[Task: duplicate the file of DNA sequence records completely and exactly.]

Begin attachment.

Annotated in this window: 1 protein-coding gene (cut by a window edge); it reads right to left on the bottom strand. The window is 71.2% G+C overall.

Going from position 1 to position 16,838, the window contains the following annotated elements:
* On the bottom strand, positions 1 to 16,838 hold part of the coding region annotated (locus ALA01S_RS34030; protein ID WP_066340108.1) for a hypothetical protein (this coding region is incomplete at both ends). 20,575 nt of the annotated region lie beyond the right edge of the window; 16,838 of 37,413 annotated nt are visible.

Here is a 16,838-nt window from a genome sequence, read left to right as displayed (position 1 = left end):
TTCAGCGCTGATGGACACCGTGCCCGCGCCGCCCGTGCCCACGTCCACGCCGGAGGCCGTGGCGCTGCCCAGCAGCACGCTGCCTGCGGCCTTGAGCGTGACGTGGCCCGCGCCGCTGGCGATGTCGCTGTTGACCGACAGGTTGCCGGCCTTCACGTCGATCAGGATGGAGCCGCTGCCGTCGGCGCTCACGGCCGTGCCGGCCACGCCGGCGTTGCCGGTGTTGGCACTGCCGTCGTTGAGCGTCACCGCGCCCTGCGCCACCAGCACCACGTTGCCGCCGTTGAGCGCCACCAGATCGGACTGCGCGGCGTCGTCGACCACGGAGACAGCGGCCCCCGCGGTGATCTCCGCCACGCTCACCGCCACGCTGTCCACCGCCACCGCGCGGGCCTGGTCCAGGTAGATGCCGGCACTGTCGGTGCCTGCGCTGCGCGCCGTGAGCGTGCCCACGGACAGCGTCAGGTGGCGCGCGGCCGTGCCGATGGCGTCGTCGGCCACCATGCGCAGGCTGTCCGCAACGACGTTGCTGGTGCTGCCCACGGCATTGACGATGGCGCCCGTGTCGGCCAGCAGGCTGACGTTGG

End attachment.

Annotated in this window: 1 protein-coding gene (cut by a window edge); it reads right to left on the bottom strand. The window is 71.2% G+C overall.

Going from position 1 to position 16,838, the window contains the following annotated elements:
* On the bottom strand, positions 1 to 16,838 hold part of the coding region annotated (locus ALA01S_RS34030; protein ID WP_066340108.1) for a hypothetical protein (this coding region is incomplete at both ends). 20,575 nt of the annotated region lie beyond the right edge of the window; 16,838 of 37,413 annotated nt are visible.

Here is a 16,838-nt window from a genome sequence, read left to right as displayed (position 1 = left end):
TTCAGCGCTGATGGACACCGTGCCCGCGCCGCCCGTGCCCACGTCCACGCCGGAGGCCGTGGCGCTGCCCAGCAGCACGCTGCCTGCGGCCTTGAGCGTGACGTGGCCCGCGCCGCTGGCGATGTCGCTGTTGACCGACAGGTTGCCGGCCTTCACGTCGATCAGGATGGAGCCGCTGCCGTCGGCGCTCACGGCCGTGCCGGCCACGCCGGCGTTGCCGGTGTTGGCACTGCCGTCGTTGAGCGTCACCGCGCCCTGCGCCACCAGCACCACGTTGCCGCCGTTGAGCGCCACCAGATCGGACTGCGCGGCGTCGTCGACCACGGAGACAGCGGCCCCCGCGGTGATCTCCGCCACGCTCACCGCCACGCTGTCCACCGCCACCGCGCGGGCCTGGTCCAGGTAGATGCCGGCACTGTCGGTGCCTGCGCTGCGCGCCGTGAGCGTGCCCACGGACAGCGTCAGGTGGCGCGCGGCCGTGCCGATGGCGTCGTCGGCCACCATGCGCAGGCTGTCCGCAACGACGTTGCTGGTGCTGCCCACGGCATTGACGATGGCGCCCGTGTCGGCCAGCAGGCTGACGTTGG